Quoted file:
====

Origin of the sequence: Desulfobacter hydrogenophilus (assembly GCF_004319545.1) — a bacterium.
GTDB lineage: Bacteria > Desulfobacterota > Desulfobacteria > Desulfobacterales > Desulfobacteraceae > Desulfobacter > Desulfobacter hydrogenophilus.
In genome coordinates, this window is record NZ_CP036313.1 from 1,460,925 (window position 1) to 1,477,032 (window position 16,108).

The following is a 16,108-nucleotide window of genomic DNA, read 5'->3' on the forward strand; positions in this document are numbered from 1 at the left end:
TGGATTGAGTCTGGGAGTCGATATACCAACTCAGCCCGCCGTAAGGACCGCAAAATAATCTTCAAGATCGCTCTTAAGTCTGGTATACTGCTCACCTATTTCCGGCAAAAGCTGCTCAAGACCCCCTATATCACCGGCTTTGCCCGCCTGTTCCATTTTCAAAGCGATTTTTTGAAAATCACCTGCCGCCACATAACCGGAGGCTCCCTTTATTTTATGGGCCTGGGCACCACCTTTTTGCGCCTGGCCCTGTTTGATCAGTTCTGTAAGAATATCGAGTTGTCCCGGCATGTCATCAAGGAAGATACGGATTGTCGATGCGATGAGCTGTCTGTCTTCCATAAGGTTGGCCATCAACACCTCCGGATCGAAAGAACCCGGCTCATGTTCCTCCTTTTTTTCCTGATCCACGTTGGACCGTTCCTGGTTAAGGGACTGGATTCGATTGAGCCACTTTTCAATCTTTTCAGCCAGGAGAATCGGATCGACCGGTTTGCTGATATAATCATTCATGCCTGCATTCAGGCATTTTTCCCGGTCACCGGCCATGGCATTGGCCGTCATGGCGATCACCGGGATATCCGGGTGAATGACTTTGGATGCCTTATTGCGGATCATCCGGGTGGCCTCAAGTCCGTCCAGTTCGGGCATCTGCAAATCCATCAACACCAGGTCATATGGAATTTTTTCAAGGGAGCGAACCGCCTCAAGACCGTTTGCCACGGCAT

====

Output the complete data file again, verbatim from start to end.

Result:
Origin of the sequence: Desulfobacter hydrogenophilus (assembly GCF_004319545.1) — a bacterium.
GTDB lineage: Bacteria > Desulfobacterota > Desulfobacteria > Desulfobacterales > Desulfobacteraceae > Desulfobacter > Desulfobacter hydrogenophilus.
In genome coordinates, this window is record NZ_CP036313.1 from 1,460,925 (window position 1) to 1,477,032 (window position 16,108).

The following is a 16,108-nucleotide window of genomic DNA, read 5'->3' on the forward strand; positions in this document are numbered from 1 at the left end:
TGGATTGAGTCTGGGAGTCGATATACCAACTCAGCCCGCCGTAAGGACCGCAAAATAATCTTCAAGATCGCTCTTAAGTCTGGTATACTGCTCACCTATTTCCGGCAAAAGCTGCTCAAGACCCCCTATATCACCGGCTTTGCCCGCCTGTTCCATTTTCAAAGCGATTTTTTGAAAATCACCTGCCGCCACATAACCGGAGGCTCCCTTTATTTTATGGGCCTGGGCACCACCTTTTTGCGCCTGGCCCTGTTTGATCAGTTCTGTAAGAATATCGAGTTGTCCCGGCATGTCATCAAGGAAGATACGGATTGTCGATGCGATGAGCTGTCTGTCTTCCATAAGGTTGGCCATCAACACCTCCGGATCGAAAGAACCCGGCTCATGTTCCTCCTTTTTTTCCTGATCCACGTTGGACCGTTCCTGGTTAAGGGACTGGATTCGATTGAGCCACTTTTCAATCTTTTCAGCCAGGAGAATCGGATCGACCGGTTTGCTGATATAATCATTCATGCCTGCATTCAGGCATTTTTCCCGGTCACCGGCCATGGCATTGGCCGTCATGGCGATCACCGGGATATCCGGGTGAATGACTTTGGATGCCTTATTGCGGATCATCCGGGTGGCCTCAAGTCCGTCCAGTTCGGGCATCTGCAAATCCATCAACACCAGGTCATATGGAATTTTTTCAAGGGAGCGAACCGCCTCAAGACCGTTTGCCACGGCAT